Yesterday I gave a lecture at SQLPASS about GUIDs. It wasn't the most well attended (under 200 people) but I suspect that's because of two things: first, our good friend Bob Ward was speaking at the same time (and there were actually a bunch of really good sessions!) AND the simple fact that GUIDs aren't sexy (I agree!). Also, I think that a few folks may have presumed that what I was going to talk about (maybe even solely talk about?) was fragmentation. And, while fragmentation is the most outwardly visable problem with GUIDs – it's by NO MEANS the only problem. And, so I thought I'd blog a few things to think about/remember when trying to design/architect a SQL Server system. Clearly there's got to be a balance between the amount of time you're going to spend on design vs. just "getting it done" but that doesn't mean that NOTHING MATTERS or that you can just do anything with a table and "SQL Server will just 'handle' it." OK, I take that back – SQL Server won't have a choice other than to "just handle it" but some things it just CANNOT handle well. Perform and scalability will suffer and again, your application may fail.

One of the resounding principles of my session (and most of my design talks in general ;-), is that design matters. In fact, in my summary, I said that 3 things really matter in terms of good SQL Server database design/archictecture:

  1. Know your data - this helps you make the right decisions in terms of data types/nullability and churn helps with long term maintenance goals (and initial maintenance plans) 
  2. Know your workload - this helps you make the right decisions about locking/isolation, optimizing procedural code and indexing strategies (and these are the KEY to a FAST and scalable system)
  3. Know how SQL Server works  - this is the one that's often overlooked. And, without information such as "the primary key is enforced by a clustered index and the clustering key is added to ALL nonclustered indexes" then you may inadvertently create a database that grows faster and larger than anticipated where performance slows to a crawl and even management/maintenance becomes a [really HUGE] challenge.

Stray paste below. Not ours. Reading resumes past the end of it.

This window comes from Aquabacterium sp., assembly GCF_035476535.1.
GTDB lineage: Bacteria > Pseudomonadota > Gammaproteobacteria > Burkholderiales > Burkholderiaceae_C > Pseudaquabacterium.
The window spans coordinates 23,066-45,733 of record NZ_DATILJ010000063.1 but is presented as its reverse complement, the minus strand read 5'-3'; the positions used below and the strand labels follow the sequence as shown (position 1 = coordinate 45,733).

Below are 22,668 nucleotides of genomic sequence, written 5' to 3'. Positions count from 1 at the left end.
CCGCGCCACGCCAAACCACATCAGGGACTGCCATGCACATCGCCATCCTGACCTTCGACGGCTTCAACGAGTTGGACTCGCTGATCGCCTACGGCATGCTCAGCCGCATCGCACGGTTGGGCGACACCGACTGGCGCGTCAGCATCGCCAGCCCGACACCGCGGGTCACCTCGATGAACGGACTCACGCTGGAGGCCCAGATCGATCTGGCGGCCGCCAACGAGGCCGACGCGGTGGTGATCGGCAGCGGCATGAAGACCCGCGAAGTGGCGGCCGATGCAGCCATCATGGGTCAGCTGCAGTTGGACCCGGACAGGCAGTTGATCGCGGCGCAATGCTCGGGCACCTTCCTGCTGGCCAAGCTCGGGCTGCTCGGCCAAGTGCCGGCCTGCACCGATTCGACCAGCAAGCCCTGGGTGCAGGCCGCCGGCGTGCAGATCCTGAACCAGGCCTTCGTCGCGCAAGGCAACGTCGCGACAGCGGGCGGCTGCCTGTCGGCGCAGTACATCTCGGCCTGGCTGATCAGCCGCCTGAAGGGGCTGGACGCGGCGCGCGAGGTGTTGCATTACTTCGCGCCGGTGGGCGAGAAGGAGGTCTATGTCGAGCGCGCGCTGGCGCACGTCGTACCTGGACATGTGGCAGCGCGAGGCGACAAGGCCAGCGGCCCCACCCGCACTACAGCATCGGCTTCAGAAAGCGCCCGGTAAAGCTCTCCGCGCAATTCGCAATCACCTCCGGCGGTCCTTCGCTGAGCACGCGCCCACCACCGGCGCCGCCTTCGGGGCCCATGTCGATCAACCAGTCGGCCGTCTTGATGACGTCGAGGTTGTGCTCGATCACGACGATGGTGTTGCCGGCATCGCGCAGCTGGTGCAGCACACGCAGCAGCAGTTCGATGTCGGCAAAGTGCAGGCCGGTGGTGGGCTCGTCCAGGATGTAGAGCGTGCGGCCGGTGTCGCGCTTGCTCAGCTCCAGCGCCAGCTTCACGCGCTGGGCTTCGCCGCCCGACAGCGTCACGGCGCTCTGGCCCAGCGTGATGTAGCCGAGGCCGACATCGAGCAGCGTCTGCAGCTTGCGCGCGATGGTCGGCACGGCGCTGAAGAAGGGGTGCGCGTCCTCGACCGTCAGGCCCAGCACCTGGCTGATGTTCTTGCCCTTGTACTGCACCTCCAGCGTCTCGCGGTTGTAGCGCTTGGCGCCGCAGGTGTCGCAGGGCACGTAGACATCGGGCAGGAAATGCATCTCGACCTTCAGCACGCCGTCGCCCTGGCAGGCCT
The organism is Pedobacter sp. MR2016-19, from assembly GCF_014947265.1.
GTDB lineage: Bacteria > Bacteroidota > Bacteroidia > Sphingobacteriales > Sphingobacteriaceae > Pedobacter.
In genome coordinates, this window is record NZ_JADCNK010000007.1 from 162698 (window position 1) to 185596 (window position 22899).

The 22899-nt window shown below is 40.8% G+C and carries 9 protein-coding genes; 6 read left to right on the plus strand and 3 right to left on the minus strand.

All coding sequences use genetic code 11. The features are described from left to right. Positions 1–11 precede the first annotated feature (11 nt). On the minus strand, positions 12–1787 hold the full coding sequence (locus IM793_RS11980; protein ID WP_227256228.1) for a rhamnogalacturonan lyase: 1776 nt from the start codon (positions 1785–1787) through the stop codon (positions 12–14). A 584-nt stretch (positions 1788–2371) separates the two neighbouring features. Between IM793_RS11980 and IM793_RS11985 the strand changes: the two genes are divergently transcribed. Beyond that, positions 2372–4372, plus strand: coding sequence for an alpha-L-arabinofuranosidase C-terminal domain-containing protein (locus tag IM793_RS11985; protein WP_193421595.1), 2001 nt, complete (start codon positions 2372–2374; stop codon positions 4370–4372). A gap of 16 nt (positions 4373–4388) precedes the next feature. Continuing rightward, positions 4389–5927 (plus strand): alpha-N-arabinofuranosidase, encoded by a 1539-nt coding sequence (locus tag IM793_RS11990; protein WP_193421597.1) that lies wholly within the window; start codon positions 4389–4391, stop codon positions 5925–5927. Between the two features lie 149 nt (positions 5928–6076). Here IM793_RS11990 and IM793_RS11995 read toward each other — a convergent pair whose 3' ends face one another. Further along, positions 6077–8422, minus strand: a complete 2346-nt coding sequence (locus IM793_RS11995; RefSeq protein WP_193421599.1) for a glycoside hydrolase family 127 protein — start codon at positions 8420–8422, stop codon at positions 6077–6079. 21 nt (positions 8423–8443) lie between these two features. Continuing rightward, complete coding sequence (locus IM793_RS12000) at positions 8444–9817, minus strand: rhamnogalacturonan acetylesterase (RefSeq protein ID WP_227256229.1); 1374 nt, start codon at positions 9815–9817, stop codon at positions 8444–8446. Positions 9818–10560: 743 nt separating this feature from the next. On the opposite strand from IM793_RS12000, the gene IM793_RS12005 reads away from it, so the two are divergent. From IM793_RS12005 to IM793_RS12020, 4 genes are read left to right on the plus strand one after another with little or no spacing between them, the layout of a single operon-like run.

So, while I could go on for ages here I just want to expand on that last point: Know how SQL Server works. Specifically, I want to tie together the PK -> CL Key -> NC Indexes along with the "disk space is cheap" mantra that I also hear ALL THE TIME.

OK – so let's break this down a bit… No matter what your clustered index is – it should be narrow. I do not choose my clustered index for range queries and my choice for the clustering key is NEVER accidental.

Why – because it has a HUGE impact on overall performance. To prove the point (and this was the concept around which my session focused), I created 3 different versions of the SAME "Sales" database. I wanted to show ALL of the impacts of a poorly chosen key – both as CL and really just as a size issue. It's only 12 more bytes than an int, right? What harm can it cause… just wait!

So – to start, I loaded all three databases with roughly 6.7 million rows… and, I made sure everything was clean and contigious so that I'd have the same starting point for all of the tables. I actually strategically started things in one filegroup and then moved things over to another filegroup with 2 files so that I could get some benefits from having multiple files as well (see Paul's excellent post on why a RW filegroup should generally have 2-4 files here: Benchmarking: do multiple data files make a difference?). So, at the initial start I have three databases:

SalesDBInts (inital size with Sales at 6.7 million rows = 334MB):

  • Customers – has an ever-increasing identity (int) PK (4 bytes)
  • Employees – has an ever-increasing identity (int) PK (4 bytes)
  • Products – has an ever-increasing identity (int) PK  (4 bytes)
  • Sales – has an ever-increasing identity (int) PK and FKs to Customers, Employees and Products (row size = 27 bytes)

SalesDBGUIDs (inital size with Sales at 6.7 million rows = 1000MB):

  • Customers – has a randomly generated (using the NEWID() function) GUID PK (16 bytes)
  • Employees – has a randomly generated (using the NEWID() function) GUID PK (16 bytes)
  • Products – has a randomly generated (using the NEWID() function) GUID PK (16 bytes)
  • Sales – has a randomly generated (using the NEWID() function) GUID PK (16 bytes) and FKs to Customers, Employees and Products (row size 75 bytes)